One month ago I was a student at Choate Rosemary Hall, a prestigious prep school in New England, now I am at home swallowing mood stabilizers and completing credits for my freshmen year on an independent study program.
One month ago I was struggling to remember who I was, now I am happy and at home going to the mall with my friends.
Sometimes I wonder why I went to Choate if I was only going to stay there for one year. But then I realize if not for Choate and the people there I would have never been diagnosed with Bipolar Disorder at such a young age.
Winter term was one blur of craziness and fun. I laughed nonstop. I loved life. It was like nothing I had ever experienced before. It was so much better then the depressed state I was used to being in. But, it didn’t last forever. I soon was spiraling into the mania of mixed moods, delusions and mild psychosis.
I always felt since I was very young that I wasn’t showing my full potential, I felt something holding me back. I couldn’t get my thoughts out clearly. I was negative all the time. That something that held me back got a whole lot worse come spring.
I was suddenly an introvert. I hated big crowds. They scared me. I had lots of friends, but I wouldn’t talk to them, they were plotting against me. I had delusions. I always thought I was being followed. I was sad, then happy, then very mad.
I fell behind on my classwork. It was a struggle to go to class. It was a struggle to remember what anything was. I felt like I was living in a foggy nightmare, a nightmare that I couldn’t wake up from.
Although, nothing was wrong, I didn’t need to see a therapist. I was perfectly normal because everyone goes through rough patches.
My roommate insisted I get help. She blackmailed me into it. Luckily I obliged.
The first meetings I had with therapists went in circles. I would talk about nothing and everything and eventually come to the conclusion I was ok, and that nothing was wrong.
Then, I went into a dark place, a psychosis, or the beginnings of a psychosis. I don’t remember exactly what I was thinking or what anything meant to me. But I do remember that I ended up in my room cutting myself as my roommate walked in the door, scared and astounded.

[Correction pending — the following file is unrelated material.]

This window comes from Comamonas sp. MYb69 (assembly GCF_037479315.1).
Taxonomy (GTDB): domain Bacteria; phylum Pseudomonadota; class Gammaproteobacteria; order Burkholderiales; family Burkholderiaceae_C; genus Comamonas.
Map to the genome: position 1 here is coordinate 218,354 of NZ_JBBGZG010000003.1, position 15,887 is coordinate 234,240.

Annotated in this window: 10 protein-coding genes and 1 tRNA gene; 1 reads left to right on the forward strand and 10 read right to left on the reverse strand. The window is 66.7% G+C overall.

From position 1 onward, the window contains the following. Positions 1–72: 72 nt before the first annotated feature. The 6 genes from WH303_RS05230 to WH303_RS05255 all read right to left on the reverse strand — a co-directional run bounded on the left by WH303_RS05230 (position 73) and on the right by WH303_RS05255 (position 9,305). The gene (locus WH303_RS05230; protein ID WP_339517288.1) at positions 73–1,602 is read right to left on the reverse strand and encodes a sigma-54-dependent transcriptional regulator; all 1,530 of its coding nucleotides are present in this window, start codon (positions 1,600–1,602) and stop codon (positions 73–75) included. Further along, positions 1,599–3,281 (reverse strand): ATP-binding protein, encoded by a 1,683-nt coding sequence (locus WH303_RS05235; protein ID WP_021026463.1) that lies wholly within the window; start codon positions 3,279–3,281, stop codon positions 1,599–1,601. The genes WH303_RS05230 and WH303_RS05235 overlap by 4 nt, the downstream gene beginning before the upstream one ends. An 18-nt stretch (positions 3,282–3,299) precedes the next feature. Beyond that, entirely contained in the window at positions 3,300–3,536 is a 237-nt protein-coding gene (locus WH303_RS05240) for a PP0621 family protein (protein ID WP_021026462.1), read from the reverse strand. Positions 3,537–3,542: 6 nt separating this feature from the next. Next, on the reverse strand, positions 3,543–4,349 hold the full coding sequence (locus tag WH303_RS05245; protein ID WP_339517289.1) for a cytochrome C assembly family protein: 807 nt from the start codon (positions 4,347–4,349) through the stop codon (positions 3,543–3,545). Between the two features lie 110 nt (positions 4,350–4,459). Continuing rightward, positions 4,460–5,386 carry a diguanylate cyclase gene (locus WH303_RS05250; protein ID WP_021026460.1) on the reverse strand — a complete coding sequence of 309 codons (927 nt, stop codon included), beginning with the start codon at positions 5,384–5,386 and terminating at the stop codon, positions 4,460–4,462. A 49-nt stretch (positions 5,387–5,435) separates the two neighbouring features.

She ran to the health center, I ran after her yelling. I then went on a walk. Pacing. Breathing hard. I knew they would come after me, so I went back to my room.
There, sat my roommate and the therapist. I was rushed to the health center and found myself sitting in front of two old ladies, both smiling and helpful. It was a little overwhelming. I told them a mush of information that I can no longer recall, and they told me to spend the night in the health center.
It was the worse night I had at Choate. I just wanted everything to be normal again. Nothing was.
Two days later my mom was called and she flew out on a red eye from California. She had no idea I was suffering. That Friday was the last day I spent as a student at Choate.
I met with a psychiatrist that weekend and he listened to my circling speeches, and diagnosed me as Bipolar 1, with mixed moods. I flew home that Wednesday
The hardest part of leaving was saying goodbye. Goodbye to the dreams, to the friends, and to the old me.
But I was also saying hello. Hello to the future. Hello to a new school with new friends, and new dreams.
I am getting better. It is a slow process filled with dizziness and fatigue, but I feel good again. I no longer talk in circles or yell at people. I am in control again. My disease does not define me. I define my disease.
I feel very lucky that I was diagnosed at the young age of 15, and that I was fortunate enough to go to Choate. I am glad that I can pay for medication and doctors. I know that not everyone is as lucky as me, and that not everyone is getting the help they need. We need to change. To get people help so they don’t suffer.